Nothing easier in the world. All you need is a proxy server. There are shareware versions out there, and some good, inexpensive commercial software. WinProxy by Ositis does a good job and used to come in a home user version which allowed four users simultaneous access to the intenet over on dial up connection. I never had the least bit of trouble accessing it through my Linux box. There are also proxies available for Linux. Squid would be my recommendation. There is also a plugin for it (squidguard) that will let you block internet sites based on a set of blacklists available from the Norwegian Telecom. This is useful if you have young children who don’t really need access to XXX rated sex sites. Check . It also has utilities that let you search for and add questionable sites to your black lists. It only makes sense to do your own search if you have a really fast internet connection, though.

Either way, you get a better deal than humping your modem back and forth between two PCs and maybe having to have a second telephone line installed besides. Also, you can surf together with your best friend, or your kids, or your SO.

      • The reason I don’t want to swap the modems is because the new PC’s is a 56K and the old PC’s is a 33K. To use the 56K with Windows, I’d still need to connect the new PC to the old PC.
  • Tanks, MF. I have JBuilder 4 Enterprise and CBuilder 5 pro, that have all this server-making stuff in it that I haven’t tried to use before. It would probably take all of about two minutes to do if I knew what I was doing. I tried to run a couple simple programs I wrote in CBuilder and JBuilder across the LAN and they report dll’s not found but it says something about an option to include all files in the exe if you desire.
    -and I could put both modems into the new PC but I wanted 2 LAN-connected PC’s to learn how to do whis kind of stuff anyway-
    -Here goes nuttin’, - MC


And it worked! :slight_smile:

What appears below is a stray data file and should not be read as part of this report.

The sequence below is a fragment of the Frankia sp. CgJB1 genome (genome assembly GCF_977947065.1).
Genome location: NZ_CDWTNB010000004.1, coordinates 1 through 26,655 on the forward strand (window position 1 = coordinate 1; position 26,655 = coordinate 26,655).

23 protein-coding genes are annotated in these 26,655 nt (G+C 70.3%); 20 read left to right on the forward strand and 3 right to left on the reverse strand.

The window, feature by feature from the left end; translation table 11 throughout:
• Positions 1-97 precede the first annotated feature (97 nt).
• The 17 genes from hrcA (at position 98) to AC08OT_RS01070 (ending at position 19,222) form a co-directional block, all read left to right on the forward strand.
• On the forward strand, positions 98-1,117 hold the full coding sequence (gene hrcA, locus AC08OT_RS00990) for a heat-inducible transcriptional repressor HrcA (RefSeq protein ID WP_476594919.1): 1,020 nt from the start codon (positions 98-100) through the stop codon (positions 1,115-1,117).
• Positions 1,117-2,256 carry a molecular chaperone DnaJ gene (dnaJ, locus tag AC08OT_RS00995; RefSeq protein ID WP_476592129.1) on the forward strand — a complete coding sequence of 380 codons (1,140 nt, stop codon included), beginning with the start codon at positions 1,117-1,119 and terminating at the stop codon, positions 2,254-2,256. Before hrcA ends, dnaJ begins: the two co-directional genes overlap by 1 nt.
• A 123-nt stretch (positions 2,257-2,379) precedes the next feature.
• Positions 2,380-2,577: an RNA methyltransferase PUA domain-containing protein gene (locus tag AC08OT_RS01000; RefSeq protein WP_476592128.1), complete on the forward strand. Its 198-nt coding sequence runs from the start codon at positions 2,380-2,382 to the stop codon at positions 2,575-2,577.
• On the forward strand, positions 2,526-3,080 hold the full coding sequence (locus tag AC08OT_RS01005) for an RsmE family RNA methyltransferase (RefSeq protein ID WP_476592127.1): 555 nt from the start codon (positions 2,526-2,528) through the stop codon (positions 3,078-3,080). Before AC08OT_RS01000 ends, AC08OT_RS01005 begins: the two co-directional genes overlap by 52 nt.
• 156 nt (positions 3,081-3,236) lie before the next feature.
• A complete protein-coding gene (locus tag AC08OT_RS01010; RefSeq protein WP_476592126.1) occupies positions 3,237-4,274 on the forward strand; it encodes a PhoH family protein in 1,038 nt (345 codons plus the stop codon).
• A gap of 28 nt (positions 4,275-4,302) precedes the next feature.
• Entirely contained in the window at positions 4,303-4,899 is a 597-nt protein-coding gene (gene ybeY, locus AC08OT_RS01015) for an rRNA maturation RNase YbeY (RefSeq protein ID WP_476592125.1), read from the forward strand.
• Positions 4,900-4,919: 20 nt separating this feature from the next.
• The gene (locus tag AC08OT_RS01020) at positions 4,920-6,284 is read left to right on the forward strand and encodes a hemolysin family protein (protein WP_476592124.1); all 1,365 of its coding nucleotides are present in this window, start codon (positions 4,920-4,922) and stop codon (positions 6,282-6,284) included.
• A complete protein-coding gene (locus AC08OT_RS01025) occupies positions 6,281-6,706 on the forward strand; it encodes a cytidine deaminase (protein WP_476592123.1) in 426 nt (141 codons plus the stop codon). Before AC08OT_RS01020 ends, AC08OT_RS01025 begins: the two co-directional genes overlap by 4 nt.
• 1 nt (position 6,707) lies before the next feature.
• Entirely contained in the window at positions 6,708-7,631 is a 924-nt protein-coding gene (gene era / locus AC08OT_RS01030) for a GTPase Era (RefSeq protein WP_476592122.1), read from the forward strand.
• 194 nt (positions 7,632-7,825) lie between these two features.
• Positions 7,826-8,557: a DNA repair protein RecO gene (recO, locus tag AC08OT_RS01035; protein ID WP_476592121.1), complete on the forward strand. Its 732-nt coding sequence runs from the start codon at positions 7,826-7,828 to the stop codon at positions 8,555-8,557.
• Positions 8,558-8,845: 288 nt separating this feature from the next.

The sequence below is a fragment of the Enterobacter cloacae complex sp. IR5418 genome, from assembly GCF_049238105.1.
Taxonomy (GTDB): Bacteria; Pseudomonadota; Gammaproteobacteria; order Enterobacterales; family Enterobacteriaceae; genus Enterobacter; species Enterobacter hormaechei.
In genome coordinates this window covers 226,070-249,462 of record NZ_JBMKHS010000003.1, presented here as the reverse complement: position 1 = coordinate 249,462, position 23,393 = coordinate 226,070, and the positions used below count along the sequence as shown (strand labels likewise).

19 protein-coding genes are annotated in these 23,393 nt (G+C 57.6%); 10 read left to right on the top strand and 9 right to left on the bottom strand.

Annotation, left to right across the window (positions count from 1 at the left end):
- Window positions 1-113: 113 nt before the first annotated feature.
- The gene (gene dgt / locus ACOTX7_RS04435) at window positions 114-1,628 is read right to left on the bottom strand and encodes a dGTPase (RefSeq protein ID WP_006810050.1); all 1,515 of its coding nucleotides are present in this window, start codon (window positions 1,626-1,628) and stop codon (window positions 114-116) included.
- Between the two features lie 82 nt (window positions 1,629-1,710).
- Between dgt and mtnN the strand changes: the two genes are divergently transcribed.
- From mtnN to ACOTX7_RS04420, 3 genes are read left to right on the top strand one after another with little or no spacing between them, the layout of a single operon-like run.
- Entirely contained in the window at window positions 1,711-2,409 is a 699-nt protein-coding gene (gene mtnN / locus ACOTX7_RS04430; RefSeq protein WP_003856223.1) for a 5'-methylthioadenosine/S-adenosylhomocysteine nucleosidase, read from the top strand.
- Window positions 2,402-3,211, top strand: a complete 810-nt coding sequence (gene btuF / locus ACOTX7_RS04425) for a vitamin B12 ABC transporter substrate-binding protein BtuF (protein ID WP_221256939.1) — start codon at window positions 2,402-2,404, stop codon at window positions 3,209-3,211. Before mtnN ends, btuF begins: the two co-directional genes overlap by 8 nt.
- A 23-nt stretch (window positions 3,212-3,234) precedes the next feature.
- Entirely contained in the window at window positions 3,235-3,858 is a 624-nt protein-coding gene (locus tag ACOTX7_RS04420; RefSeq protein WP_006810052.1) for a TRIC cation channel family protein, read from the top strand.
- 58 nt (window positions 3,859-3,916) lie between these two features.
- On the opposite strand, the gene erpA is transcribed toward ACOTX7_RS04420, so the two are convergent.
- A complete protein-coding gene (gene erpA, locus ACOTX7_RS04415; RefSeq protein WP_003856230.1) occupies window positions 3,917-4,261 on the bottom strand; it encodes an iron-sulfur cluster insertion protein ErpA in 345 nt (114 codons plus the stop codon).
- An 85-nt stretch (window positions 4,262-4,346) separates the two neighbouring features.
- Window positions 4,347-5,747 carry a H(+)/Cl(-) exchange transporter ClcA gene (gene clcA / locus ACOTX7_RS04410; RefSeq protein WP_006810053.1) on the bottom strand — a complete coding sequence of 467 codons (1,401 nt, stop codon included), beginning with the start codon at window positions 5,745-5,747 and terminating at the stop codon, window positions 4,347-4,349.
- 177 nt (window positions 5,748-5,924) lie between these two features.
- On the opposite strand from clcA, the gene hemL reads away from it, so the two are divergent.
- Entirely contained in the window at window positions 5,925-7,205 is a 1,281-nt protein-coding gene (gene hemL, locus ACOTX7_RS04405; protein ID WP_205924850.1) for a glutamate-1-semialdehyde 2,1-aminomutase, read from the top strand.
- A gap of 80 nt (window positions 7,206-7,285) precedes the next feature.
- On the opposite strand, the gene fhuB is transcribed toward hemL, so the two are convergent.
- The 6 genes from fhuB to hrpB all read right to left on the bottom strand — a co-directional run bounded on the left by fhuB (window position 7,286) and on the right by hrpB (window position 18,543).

My first computer(computer 1) was on a high speed LAN service, then I got another computer(computer 2) that I wanted to have on the high speed service, too.

I tried using the networking sofware already installed in Windows along with a patch cable.** DON’T, IT’S GARBAGE!!!** and totally unnecessary.

First you need to get a hub. They cost about $25.00 for a hub you can run 3 computers off of. Netgear makes a great one. It’s cheap and it works.

Then get two matching modems or whatever your computer has or requires. I am on a LAN, I don’t run the LAN, I just buy the service. They require that I have a PCI 10/100BASE-TX LAN card. I got two of them and put one in each computer.

Here you go:

1)Make sure you can get internet access on computer 1.

2)Take the modem “OUT” line and put it into the hub “in” port.

3)Run a regular cable(not a patch cable) from each computer to the hub.

  1. That’s it, that’s all you have to do, and it will take about 15 minutes. But you have to have the right cords, hub, and modems, or you’ll be up a creek.

(sigh) …the long road continues…

  • Today I find that the Linux-Mandrake I have been attempting to provide an internet connection for no onger boots into KDE or any other GUI, but to a command line. The last time I messed with it, it didn’t shut down right, so I suppose I did whatever-it-is myself. Turns out that the only book I bought is useless- it’s not any beginner-level at all, and says nothing about Mandrake in particular.
  • I found a Linux board where someone posted the same problem, except with Slackware. The reply involved logging in and going to /etc/inittab and resetting the initdefault to 4 not 3, and then hitting ctrl-alt-f3 or ctrl-alt-f7. If this was specific to Slackware nobody said. When I try to enter /etc/inittab, it says “access denied”. I recorded the only username and password I entered previously, and the root level password, but no root level name. If there was one, I don’t recall it and didn’t write it down anywhere.
    The books that came with Mandrake assume that one of the GUI’s will start up; what little help the booklet gives addresses using one of the GUI’s. They say nothing about doing anything from the command line. In the command line mode, using the book I have I found a help directory, but a few dozen pages into it there was nothing about how to start any of the GUI’s so I gave up on that.
    How can I get the KDE started automatically again? Or is it just easier to reinstall the whole thing? - MC
      • Actually, I should clarify: the Linux boots into KDE, but only long enough to watch all the processes load, and then it switches to the console command line (not a KDE console window). When I ctrl-alt-del, the KDE comes back, and I get to watch everything unload in KDE. - MC